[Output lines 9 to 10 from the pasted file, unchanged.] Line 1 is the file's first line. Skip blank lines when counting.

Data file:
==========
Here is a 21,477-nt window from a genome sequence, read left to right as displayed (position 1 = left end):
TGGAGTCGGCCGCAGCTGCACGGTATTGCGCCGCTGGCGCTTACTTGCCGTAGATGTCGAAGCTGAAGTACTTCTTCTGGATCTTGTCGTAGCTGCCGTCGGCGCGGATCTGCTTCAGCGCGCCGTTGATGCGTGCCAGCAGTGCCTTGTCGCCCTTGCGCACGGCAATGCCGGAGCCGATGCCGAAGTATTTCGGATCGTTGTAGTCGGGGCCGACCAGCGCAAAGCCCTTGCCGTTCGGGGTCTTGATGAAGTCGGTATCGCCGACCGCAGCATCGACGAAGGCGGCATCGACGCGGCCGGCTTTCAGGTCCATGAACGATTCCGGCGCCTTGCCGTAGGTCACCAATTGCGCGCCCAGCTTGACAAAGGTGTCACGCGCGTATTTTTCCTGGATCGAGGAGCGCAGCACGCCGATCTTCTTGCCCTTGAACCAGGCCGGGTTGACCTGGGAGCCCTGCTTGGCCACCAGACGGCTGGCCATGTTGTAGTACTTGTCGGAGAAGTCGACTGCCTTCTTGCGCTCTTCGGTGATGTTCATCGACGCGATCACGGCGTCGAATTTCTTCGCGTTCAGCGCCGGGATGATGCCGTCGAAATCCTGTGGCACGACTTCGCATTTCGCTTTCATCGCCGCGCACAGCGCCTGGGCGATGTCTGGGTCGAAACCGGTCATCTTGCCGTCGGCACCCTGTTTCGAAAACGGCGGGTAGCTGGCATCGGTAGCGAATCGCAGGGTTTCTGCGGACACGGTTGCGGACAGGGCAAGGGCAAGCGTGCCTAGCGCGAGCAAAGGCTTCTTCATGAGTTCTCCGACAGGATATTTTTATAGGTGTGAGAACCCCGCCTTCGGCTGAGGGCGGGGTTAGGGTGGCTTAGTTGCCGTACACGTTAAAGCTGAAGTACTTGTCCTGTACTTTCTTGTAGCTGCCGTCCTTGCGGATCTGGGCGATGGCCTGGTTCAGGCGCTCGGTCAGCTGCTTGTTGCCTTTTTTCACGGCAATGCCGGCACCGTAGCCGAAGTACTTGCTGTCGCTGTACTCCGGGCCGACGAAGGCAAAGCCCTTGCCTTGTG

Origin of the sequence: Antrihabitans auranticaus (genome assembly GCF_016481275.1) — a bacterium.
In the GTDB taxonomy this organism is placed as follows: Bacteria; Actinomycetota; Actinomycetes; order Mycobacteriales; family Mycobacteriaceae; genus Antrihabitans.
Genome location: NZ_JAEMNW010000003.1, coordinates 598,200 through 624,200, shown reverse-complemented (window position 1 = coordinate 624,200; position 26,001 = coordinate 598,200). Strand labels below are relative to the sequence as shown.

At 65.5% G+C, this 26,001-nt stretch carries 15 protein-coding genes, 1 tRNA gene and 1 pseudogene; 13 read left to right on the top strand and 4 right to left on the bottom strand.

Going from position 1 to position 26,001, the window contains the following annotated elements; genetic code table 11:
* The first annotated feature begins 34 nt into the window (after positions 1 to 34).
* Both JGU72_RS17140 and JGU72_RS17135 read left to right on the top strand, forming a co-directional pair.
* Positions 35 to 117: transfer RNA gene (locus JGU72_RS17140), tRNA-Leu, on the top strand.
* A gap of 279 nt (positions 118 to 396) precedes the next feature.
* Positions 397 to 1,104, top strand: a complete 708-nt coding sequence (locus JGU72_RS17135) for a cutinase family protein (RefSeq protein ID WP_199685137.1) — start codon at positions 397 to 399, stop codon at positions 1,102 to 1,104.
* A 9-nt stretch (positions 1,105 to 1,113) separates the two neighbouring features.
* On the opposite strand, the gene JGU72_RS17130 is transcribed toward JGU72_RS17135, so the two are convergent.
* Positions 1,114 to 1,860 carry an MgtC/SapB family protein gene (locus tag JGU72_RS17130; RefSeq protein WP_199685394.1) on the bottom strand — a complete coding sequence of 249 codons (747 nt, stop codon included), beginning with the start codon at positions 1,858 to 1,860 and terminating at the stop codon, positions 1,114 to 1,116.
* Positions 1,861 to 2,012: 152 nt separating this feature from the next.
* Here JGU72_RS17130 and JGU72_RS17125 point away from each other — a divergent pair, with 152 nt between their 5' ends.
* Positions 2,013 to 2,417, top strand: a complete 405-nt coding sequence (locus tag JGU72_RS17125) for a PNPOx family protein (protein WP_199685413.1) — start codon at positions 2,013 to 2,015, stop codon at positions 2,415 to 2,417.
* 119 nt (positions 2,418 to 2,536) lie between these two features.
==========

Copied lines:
* Both JGU72_RS17140 and JGU72_RS17135 read left to right on the top strand, forming a co-directional pair.
* Positions 35 to 117: transfer RNA gene (locus JGU72_RS17140), tRNA-Leu, on the top strand.